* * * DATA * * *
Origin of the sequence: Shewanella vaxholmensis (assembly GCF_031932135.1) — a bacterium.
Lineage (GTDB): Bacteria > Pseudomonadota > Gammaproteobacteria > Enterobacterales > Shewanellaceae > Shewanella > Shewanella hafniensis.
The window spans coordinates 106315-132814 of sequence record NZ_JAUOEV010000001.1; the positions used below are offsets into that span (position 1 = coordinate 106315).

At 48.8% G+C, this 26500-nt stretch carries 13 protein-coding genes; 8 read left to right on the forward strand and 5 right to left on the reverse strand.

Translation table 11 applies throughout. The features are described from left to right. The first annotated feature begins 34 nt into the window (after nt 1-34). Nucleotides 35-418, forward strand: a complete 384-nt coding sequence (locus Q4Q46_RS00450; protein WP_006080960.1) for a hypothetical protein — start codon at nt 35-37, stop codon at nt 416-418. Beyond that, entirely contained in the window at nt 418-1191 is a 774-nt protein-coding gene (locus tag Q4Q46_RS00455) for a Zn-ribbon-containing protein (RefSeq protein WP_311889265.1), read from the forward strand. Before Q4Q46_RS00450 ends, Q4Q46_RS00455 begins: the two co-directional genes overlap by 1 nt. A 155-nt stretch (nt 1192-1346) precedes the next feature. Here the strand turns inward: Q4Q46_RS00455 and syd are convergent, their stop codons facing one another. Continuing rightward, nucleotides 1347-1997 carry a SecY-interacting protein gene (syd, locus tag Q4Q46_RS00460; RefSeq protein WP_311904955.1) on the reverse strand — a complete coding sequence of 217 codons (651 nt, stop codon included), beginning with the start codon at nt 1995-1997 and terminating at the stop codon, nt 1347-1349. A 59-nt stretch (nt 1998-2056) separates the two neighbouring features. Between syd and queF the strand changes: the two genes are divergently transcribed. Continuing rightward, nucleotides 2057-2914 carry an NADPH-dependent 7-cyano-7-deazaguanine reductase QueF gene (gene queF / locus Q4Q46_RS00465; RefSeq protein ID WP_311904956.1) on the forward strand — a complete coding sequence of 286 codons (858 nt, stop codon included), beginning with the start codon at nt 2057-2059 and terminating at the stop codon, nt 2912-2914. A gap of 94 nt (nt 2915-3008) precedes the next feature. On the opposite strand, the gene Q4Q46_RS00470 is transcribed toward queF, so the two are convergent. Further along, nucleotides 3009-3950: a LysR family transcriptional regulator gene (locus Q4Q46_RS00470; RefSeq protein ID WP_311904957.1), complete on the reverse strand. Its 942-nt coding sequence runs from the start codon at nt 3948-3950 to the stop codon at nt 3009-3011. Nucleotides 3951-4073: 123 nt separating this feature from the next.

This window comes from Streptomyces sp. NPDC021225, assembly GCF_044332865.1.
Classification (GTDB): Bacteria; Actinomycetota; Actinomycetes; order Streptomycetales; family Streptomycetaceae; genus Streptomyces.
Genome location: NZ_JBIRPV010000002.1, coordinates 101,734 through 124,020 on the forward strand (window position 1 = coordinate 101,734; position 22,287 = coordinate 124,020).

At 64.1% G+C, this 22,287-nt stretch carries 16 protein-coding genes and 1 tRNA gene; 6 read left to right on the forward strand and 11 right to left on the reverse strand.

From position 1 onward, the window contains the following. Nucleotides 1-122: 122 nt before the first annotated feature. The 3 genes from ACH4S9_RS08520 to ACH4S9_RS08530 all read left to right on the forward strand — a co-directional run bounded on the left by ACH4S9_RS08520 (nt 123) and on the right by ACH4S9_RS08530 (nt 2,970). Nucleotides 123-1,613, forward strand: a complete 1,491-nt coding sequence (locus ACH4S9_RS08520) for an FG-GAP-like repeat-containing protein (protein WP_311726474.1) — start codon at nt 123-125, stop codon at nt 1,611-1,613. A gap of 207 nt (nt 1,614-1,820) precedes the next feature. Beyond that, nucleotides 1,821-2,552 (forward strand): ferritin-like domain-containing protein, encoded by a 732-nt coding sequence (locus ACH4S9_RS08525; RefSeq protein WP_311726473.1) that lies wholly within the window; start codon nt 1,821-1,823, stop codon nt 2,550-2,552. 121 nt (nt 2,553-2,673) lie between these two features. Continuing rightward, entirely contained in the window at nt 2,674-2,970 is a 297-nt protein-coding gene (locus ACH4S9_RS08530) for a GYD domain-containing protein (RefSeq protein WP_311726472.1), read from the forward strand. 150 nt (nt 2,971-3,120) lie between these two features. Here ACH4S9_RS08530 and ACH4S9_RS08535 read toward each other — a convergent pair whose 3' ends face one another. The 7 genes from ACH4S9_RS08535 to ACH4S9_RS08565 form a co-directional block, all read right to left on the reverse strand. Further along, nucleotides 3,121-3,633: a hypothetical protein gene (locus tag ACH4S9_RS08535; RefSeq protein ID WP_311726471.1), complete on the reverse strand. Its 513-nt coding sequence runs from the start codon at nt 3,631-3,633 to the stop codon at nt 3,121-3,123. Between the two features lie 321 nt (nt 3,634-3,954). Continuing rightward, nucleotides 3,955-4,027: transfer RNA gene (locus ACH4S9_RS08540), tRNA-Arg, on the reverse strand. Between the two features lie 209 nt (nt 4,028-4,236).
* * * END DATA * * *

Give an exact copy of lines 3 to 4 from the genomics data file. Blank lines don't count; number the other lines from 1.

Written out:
The window spans coordinates 106315-132814 of sequence record NZ_JAUOEV010000001.1; the positions used below are offsets into that span (position 1 = coordinate 106315).

At 48.8% G+C, this 26500-nt stretch carries 13 protein-coding genes; 8 read left to right on the forward strand and 5 right to left on the reverse strand.